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One Simple Way to Keep Clients

Written by Jason Ferruggia Topics: Uncategorized

“Before I studied the art, a punch was just like a punch, a kick just like a kick. After I studied the art, a punch is no longer a punch, a kick is no longer a kick. Now that I understand the art, a punch is just like a punch, a kick is just like a kick.”
— Bruce Lee

The difference between a good, highly experienced strength coach and a C-level, inexperienced one is that they can make complex subjects seem simple. They know enough not to overwhelm beginners with too much information and not to shout out too many coaching cues during the first few sessions.

The last thing you want to do is confuse or overly stress out a novice lifter when he has just started training. There’s no way he’s going to master the complexity of a power clean his first time. So don’t expect that. Good enough is good enough as long as he’s not at any serious risk of injury.

When you know very little about a subject it seems fairly simple. It’s all black and white. Then when you start to learn more about it you discover that it’s really more complex than you once thought. Or at least that’s how you make it seem in your own mind and when discussing it with others.

To the average guy on the streets a bench press is just a bench press. You lay down, grab the bar and press the weight up. Once you start learning about the bench press it becomes so much more than that. To really master the lift and press as much weight as possible it becomes a full body exercise. You need to have the perfect grip width, shoulder blades retracted, all your weight on your upper back, back arched, leg drive, lat flare at the bottom, triceps engaged by ripping the bar apart, breathing timed perfectly, the precise bar path etc.

Armed with your new enlightenment it’s tempting to show the world how smart you are. Many coaches or trainers will do this by treating their clients or athletes like they have a powerlifting meet coming up in two weeks and are going to be the next Ed Coan. They will coach, coach and over coach the ever living shit out of the lift to the point where training is no longer fun.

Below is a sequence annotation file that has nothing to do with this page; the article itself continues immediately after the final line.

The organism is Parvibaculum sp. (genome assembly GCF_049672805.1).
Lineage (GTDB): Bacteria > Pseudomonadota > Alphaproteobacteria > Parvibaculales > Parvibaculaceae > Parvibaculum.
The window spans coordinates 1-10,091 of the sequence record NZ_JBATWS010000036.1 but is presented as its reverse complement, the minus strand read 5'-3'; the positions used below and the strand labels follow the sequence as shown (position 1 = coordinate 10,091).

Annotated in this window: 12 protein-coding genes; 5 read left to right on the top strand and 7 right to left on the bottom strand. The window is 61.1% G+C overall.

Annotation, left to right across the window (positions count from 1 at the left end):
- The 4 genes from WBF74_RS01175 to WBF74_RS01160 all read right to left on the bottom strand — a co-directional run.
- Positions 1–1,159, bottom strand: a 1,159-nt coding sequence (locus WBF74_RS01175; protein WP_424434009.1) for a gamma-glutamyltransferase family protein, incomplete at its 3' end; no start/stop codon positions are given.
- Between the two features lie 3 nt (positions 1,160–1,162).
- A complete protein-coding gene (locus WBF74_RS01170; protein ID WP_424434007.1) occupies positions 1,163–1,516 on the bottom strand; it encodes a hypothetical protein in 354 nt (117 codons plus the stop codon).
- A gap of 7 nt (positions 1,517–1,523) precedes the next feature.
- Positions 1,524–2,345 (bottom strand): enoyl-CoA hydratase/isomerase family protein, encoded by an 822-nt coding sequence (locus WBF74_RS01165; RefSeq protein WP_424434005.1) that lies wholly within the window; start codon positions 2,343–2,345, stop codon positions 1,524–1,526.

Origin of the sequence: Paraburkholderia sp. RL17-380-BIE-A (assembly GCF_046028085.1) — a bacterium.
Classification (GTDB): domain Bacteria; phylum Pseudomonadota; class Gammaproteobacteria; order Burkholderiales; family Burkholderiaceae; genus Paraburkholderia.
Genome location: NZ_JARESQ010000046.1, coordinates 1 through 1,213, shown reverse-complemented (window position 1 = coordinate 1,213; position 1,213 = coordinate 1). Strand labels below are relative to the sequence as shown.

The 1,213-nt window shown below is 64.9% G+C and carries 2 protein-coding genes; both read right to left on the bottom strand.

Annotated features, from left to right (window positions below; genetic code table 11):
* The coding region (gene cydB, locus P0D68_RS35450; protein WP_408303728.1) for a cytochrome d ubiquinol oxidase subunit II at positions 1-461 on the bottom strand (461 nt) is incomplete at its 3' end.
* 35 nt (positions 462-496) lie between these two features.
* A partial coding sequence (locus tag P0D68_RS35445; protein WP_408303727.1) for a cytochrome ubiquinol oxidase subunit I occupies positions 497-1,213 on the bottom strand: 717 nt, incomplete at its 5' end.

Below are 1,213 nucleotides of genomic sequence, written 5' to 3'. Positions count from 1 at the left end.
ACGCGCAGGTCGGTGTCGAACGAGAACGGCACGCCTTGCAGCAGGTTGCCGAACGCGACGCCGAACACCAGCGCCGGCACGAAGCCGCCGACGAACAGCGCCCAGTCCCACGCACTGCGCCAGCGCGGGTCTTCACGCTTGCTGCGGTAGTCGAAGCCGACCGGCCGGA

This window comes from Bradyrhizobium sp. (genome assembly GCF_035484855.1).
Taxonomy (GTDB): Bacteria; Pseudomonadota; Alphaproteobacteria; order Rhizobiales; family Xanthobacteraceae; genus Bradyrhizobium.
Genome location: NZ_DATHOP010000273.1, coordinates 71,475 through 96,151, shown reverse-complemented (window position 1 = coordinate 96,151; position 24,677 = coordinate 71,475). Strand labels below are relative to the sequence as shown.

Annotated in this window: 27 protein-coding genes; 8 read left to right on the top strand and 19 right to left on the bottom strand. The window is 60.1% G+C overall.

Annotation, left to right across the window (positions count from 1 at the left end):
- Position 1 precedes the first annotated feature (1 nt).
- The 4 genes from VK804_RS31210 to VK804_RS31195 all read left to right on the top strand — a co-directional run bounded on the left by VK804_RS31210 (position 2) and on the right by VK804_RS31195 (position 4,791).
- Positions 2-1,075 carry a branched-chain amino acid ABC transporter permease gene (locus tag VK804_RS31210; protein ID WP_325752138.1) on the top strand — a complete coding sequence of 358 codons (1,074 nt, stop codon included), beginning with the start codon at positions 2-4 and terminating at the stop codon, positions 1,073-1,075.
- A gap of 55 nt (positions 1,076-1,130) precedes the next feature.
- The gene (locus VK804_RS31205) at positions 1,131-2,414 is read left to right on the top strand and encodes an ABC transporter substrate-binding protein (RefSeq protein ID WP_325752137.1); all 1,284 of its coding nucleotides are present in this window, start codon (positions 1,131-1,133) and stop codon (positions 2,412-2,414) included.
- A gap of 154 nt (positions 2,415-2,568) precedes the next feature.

Case in point:

At a gym I was training in recently I watched a guy take a 21 year old kid through his first workout. He gave more coaching cues in one hour than I would normally give in a month. It was just non stop. After about twenty minutes I could see the despair and confusion in the kid’s eyes. He was obviously getting frustrated yet the trainer couldn’t see it. He was teaching the kid to arch excessively which ended up hurting his back and causing pain in his hip flexors, forcing him to shoot up from the bench in intense cramping.

After their last set I was crossing my fingers that the trainer would let him end on a positive note and simply say, “Great job. That set was perfect.”

But my hopes were crushed when he told the kid that he just needed to work on letting the bar sink down a bit while keeping his elbows locked before lowering it. That’s an advanced concept that guys with ten years under the bar still struggle to master.

All the kid wanted to do was get a good workout in and get some positive reinforcement. He may, in fact, one day decide that he wants to enter a powerlifting meet. But that was not the day to prepare him for it.

On day one a bench press is just a bench press. You lay down, pull your shoulder blades back, squeeze the bar and press away. That’s all there is to it. If you give more coaching cues than that you’re just trying to impress people. What you will really end up doing is losing clients. If you turn a workout into and advanced SAT study session I can pretty much guarantee you that it’s gonna suck. And it’s very unlikely that you’re going to keep that client for too long.

Do NOT teach this circus act to your clients

There are world class powerlifters who have been training for decades who are still trying to improve their bench press technique. So why would anyone think that a newbie should be required to master it within their first week? Don’t even worry about leg drive and arching until at least the second or third month.

And if you teach the arch it’s not necessary to have your clients resemble a 114 pound member of the Chinese elite bench press team. That’s completely unnecessary for anyone who doesn’t plan to compete in powerlifting, and pretty risky. A slight arch in their lower back is more than enough.

If you train athletes remember that lifting is nothing more than GPP for them. It is NOT their sport.

They’re not going to get scholarships or a bigger contract based on their technical skills in the weight room. The same can be said for most average dudes who just want to get bigger and stronger. Mastery of every lift may not always be their goal so don’t force it upon them.

Decent form is great form for beginners.

Intermediates can get away with very good form.

Their deadlift may never look like Andy Bolton’s nor their bench like Scot Mendelson’s, and that is perfectly fine. I can guarantee you that nobody in the NFL has that kind of technique mastered, yet the league is full of some very strong, jacked dudes.

So to all the upcoming coaches and trainers out there my advice is this… sometimes it’s better to show people less of what you know than more.

Keep it simple, keep it safe and keep it fun… That way you’ll keep your clients.

PS. Being a good coach is one aspect of keeping your clients. For more on this subject check out The Client Retention Blueprint.